Finally, I guess I’m still a bit chagrined from other efforts to revise (or develop) regulations related to science and technology research. The effort to revise the Common Rule related to human subjects research stalled out after a big public comment push in 2011. And it still seems as though the push on scientific integrity policies has failed mainly from a lack of coordinated follow-through from the OSTP.
I’d love to see this not happen with the revisions to the Coordinated Framework, but I’m not optimistic – especially with roughly 18 months to go with this Administration.
Last month The New York Times reported that the National Institute of Standards and Technology (NIST) has developed a reference standard for use in DNA genetic sequencing. Specifically, NIST has made available genetic material that can be tested to confirm that a lab would find the known mutations in the proper places when sequencing the reference material. This would help assure the reliability of the testing at that lab.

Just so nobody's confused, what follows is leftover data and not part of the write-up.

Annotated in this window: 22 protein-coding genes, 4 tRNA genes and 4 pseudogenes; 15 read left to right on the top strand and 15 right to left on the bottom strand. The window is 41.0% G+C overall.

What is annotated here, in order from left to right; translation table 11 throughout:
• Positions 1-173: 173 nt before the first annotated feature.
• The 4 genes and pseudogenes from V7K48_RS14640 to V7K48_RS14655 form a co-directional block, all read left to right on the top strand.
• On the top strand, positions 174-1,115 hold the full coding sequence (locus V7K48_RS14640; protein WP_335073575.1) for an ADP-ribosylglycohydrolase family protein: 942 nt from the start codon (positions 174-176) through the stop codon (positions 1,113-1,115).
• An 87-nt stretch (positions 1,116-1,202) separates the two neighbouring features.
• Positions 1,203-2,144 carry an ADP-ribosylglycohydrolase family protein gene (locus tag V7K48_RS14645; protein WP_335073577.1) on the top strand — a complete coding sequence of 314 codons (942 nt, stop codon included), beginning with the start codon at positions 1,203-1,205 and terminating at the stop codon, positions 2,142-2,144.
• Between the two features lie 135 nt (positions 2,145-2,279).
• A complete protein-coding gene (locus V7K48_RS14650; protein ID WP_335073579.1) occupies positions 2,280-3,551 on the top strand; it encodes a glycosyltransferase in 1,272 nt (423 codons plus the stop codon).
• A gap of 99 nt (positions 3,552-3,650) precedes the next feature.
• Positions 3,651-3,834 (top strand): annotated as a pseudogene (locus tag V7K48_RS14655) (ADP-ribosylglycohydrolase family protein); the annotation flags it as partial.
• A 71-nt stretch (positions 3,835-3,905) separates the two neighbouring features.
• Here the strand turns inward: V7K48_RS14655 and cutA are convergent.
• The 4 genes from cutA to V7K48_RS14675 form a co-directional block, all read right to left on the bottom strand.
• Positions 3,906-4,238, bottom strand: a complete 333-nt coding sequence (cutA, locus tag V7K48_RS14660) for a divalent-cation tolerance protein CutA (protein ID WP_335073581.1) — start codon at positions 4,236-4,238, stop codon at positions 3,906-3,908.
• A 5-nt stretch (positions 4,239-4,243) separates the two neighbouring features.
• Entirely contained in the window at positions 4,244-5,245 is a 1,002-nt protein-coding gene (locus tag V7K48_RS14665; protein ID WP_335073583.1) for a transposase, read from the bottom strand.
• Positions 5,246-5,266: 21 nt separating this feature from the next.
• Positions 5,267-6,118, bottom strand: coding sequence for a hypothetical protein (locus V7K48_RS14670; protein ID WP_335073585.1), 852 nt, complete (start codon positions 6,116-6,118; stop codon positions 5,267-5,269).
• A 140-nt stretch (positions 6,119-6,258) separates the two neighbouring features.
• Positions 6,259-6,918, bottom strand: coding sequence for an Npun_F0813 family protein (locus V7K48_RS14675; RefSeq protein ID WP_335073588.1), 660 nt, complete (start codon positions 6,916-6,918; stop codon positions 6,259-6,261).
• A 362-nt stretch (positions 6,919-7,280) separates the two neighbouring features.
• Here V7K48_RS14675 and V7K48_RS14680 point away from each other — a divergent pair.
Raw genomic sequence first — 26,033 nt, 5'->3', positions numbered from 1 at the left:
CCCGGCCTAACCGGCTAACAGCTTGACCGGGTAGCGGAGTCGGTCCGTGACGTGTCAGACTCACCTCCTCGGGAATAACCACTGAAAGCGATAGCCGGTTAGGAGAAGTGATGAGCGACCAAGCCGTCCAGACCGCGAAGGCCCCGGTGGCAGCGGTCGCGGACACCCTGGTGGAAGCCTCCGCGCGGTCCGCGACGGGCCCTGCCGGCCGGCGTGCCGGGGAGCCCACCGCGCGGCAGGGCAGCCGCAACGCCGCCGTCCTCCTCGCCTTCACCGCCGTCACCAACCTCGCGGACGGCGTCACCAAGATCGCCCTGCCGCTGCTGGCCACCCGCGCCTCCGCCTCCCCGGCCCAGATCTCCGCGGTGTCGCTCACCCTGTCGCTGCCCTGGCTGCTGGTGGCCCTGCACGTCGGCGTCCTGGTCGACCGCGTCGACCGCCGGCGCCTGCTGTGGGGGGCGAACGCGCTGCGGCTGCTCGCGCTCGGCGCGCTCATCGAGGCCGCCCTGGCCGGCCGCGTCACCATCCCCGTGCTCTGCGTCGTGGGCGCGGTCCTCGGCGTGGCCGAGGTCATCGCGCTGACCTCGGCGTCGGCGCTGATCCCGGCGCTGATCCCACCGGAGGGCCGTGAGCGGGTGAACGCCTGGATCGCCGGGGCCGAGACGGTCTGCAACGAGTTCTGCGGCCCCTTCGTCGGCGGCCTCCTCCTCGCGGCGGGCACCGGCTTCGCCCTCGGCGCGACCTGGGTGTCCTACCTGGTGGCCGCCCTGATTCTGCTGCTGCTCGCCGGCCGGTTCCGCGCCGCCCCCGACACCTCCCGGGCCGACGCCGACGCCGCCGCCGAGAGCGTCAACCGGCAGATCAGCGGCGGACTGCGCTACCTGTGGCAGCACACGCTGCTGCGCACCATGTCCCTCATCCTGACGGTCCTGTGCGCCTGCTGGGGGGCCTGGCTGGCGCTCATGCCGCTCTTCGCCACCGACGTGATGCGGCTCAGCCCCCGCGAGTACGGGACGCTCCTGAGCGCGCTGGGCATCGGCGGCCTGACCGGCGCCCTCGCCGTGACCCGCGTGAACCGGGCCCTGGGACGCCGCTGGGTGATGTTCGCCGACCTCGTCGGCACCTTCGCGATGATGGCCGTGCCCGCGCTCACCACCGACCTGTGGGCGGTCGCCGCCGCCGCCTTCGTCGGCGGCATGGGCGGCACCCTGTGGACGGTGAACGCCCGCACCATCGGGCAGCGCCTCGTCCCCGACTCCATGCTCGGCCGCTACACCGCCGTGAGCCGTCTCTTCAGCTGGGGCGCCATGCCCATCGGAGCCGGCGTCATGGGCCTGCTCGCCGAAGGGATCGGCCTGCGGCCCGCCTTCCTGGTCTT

By providing this testing standard, labs will be able to better demonstrate the reliability of their tests, which should stimulate demand for the tests, and may make insurance companies more likely to pay for them. This might help address the concerns agencies like the Food and Drug Administration have had about direct-to-consumer genetic testing – at least where reliability is concerned.
While this is the first NIST reference material for genetic sequencing, it has developed reference materials for other DNA tests and procedures. Those reference materials, developed by NIST’s Applied Genetics Lab, are usually smaller amounts of DNA, often produced via Polymerase Chain Reaction and targeted to tests looking at specific genetic sequences.
Recently federal labs have come under scrutiny for failing to effectively control the quantities of nasty bugs like anthrax they have in stock. Unfortunately, that is not the extent of the problems facing National Institutes of Health (NIH) facilities.